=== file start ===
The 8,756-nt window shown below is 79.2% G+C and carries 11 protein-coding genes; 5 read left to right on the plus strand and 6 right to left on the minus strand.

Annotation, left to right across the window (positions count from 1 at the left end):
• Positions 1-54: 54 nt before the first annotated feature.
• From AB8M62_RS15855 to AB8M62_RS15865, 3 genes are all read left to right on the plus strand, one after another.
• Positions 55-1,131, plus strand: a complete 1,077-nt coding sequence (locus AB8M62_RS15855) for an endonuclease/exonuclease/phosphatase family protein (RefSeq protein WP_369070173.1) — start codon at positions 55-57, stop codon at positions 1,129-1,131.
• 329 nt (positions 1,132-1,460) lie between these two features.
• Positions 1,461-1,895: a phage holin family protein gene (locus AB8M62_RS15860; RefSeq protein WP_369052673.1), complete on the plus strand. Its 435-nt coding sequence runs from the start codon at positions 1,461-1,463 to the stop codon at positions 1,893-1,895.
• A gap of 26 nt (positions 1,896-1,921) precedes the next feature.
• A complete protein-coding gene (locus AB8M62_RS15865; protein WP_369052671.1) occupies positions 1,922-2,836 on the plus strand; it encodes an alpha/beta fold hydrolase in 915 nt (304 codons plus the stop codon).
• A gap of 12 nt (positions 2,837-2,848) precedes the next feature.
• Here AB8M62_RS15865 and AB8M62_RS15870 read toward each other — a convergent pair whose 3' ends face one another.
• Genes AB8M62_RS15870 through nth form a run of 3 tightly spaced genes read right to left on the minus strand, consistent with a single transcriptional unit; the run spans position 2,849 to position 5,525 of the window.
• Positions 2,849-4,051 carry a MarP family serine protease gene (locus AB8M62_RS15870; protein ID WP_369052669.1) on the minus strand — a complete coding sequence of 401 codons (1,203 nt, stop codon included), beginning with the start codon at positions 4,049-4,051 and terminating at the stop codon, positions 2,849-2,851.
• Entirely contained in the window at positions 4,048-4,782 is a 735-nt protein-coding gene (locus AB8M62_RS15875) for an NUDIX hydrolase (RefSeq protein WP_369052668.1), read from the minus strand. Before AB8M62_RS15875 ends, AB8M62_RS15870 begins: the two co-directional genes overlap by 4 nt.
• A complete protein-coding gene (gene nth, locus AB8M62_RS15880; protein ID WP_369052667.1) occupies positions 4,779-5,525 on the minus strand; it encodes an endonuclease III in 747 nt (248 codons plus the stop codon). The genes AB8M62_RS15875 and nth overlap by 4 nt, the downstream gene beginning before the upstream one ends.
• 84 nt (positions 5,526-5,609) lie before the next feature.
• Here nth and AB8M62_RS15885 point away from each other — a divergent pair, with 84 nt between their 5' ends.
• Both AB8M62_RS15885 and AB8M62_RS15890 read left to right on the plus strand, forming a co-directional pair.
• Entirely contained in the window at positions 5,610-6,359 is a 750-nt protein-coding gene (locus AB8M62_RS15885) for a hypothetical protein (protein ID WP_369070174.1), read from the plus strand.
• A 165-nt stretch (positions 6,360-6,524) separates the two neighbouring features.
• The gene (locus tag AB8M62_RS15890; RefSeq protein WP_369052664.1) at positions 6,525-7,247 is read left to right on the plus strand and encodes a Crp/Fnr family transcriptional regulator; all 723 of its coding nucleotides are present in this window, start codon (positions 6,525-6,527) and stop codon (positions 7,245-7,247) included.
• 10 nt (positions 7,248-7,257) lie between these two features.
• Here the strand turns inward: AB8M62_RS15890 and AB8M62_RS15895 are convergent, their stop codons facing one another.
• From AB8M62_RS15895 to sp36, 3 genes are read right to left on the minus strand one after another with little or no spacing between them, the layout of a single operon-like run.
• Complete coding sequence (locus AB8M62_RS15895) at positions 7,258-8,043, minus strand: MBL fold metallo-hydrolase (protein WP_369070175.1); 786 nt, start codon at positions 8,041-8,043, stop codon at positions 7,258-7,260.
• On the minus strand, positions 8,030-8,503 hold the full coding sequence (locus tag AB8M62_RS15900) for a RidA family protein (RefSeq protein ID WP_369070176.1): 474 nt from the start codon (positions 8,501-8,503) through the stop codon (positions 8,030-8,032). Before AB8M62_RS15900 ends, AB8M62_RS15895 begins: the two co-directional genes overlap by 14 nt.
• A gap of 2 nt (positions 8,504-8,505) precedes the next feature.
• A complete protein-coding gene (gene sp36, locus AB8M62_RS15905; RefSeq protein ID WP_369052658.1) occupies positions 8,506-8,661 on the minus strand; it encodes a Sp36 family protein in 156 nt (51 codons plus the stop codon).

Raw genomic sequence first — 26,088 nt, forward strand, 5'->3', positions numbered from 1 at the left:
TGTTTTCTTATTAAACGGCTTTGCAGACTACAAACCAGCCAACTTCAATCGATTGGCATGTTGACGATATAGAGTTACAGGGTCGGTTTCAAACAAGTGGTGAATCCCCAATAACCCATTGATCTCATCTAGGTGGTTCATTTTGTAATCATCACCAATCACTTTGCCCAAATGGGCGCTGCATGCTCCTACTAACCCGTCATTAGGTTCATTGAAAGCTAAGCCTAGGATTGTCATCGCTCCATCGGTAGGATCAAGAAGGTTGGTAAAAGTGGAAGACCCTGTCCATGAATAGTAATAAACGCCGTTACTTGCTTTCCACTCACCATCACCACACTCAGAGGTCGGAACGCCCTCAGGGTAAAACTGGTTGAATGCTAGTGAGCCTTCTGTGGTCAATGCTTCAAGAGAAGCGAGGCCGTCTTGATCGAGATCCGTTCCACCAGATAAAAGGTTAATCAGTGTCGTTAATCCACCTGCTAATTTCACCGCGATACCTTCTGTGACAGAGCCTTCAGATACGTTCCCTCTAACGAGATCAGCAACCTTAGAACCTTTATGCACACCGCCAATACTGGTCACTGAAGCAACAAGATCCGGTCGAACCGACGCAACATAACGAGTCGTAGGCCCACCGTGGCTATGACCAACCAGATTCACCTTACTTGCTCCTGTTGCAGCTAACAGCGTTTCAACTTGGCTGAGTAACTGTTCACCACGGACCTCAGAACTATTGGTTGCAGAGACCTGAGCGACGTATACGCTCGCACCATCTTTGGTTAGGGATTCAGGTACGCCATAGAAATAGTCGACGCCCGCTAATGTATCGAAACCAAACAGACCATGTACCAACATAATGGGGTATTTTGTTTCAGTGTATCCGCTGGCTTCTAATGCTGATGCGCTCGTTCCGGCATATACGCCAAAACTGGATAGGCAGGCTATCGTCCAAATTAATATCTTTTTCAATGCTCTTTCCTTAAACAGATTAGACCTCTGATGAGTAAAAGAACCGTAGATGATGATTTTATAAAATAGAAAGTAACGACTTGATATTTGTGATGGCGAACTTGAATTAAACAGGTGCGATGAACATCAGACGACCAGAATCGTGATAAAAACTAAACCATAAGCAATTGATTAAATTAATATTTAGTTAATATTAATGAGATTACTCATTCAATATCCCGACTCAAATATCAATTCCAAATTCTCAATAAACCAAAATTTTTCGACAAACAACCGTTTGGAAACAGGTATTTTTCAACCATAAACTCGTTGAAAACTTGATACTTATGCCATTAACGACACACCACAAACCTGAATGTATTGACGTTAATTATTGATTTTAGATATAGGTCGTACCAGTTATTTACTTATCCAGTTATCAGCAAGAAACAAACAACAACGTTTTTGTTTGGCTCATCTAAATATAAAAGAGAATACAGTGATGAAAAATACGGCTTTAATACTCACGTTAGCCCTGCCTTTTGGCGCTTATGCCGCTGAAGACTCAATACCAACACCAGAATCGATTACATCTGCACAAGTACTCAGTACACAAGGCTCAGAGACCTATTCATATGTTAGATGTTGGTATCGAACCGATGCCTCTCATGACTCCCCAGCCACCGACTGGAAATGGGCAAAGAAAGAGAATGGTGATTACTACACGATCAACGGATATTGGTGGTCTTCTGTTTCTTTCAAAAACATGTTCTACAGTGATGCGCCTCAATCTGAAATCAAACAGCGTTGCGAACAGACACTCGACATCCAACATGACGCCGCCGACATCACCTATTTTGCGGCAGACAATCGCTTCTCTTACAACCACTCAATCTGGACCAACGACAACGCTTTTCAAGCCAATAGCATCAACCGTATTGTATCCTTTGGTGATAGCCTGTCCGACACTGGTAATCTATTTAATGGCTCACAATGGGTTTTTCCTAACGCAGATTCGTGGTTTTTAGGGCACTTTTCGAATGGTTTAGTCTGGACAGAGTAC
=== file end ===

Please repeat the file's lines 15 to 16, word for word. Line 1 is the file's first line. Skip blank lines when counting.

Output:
• A complete protein-coding gene (gene nth, locus AB8M62_RS15880; protein ID WP_369052667.1) occupies positions 4,779-5,525 on the minus strand; it encodes an endonuclease III in 747 nt (248 codons plus the stop codon). The genes AB8M62_RS15875 and nth overlap by 4 nt, the downstream gene beginning before the upstream one ends.
• 84 nt (positions 5,526-5,609) lie before the next feature.